On his morning routine. I try to run early in the morning before things get too busy. My wife and I trade off who gets to run first, so depending on the order, I’ll either get out and do some miles on the trails by my house outside Boston or spend some time getting my kids up and ready for the day. Once the run is done and we’re all clean and fed, I walk my kids to school and then head to the office.
On building Tracksmith with purpose. It has to do a lot with my background as an athlete. I ran in high school and college and really connected with the sense of purpose that came from competing both for myself and as a member of a team. All the major running brands got their start with this focus on the core runner: someone who is actively training with specific goals in mind.
But over time they’ve moved away from towards a more generic fitness approach. I believe that runners deserve better and wanted to build a brand that spoke to the mindset of an amateur runner who embraces training and racing as part of their identity and lifestyle.
On his mission statement. "Enjoy the process." As a runner, you learn early to embrace delayed gratification. You have to love the day-to-day grind, while also understanding that no single workout or race defines you as an athlete. This point of view shapes my approach to brand building as well.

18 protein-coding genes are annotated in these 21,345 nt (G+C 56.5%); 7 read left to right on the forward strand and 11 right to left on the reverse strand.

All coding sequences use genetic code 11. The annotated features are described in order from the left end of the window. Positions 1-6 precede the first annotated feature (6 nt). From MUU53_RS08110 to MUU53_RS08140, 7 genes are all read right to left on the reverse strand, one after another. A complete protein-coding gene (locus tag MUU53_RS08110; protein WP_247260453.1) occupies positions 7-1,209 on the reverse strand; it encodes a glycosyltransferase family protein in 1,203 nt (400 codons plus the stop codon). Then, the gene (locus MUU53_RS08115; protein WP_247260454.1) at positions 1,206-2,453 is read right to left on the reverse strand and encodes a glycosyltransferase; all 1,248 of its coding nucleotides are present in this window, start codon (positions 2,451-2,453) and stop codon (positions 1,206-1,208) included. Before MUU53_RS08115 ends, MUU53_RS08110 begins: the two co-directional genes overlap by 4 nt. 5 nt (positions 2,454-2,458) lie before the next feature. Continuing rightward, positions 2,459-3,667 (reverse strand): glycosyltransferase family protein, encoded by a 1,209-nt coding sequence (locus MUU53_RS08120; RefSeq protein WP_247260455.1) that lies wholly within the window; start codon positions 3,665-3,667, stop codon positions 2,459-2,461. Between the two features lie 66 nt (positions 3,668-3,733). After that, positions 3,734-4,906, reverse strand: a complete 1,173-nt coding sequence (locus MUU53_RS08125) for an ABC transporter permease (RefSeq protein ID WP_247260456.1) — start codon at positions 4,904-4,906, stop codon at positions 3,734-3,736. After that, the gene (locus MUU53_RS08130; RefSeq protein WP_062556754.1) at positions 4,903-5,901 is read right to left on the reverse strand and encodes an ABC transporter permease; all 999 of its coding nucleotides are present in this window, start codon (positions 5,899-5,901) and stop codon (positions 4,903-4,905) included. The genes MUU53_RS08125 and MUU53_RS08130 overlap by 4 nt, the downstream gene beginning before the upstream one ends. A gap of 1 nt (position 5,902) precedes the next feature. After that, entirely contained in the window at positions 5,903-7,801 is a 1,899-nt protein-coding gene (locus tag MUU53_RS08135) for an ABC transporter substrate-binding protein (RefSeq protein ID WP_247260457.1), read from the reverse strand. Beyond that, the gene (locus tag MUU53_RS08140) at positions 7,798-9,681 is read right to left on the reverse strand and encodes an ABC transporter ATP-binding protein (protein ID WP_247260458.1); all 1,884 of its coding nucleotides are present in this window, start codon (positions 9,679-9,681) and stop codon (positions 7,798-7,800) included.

I think a lot of brands now look for the “fast track” to success. My aim with Tracksmith has always been to build a strong foundation that will set us up for the long term. That means staying disciplined and embracing a steady burn.
On prioritizing deep work. As CEO I’m pulled in a lot of directions, which makes it hard to carve out time for real deep work and creativity. I’ve made it a goal this year to set aside time on my calendar for this kind of work at the beginning of the day, and have asked my colleagues to respect it the best they can.
It’s really important to have the opportunity to focus on longer-term and strategic projects and to ideate without the distraction of emails, meetings or the small tasks that can eat up your day and mind space. It’s kind of like running - you get the most out of the sport when you make room to take it seriously and really commit.
On variable training. I’m a runner and have been since I was young. My focus and goals have changed, though, with time. In college, I raced cross country and track. After college, I dabbled in the marathon and longer distance running. Now I find that - with time at a premium - I prefer training for shorter distances. My focus right now is racing a fast mile on the track. I enjoy the training because it’s more varied. Think speed and strength work, combined with distance. It’s more engaging and better suited for a busy schedule.
On his sleep routine. I’ve been blessed with the ability to quickly fall asleep, so I haven’t put much time into a specific routine. I take a few minutes to write in a journal and try my best to read each night before turning out the lights. I don’t bring my phone into our bedroom, so that helps minimize distractions and staring at screens right before bed.
— Matt Taylor, CEO & Co-Founder at Tracksmith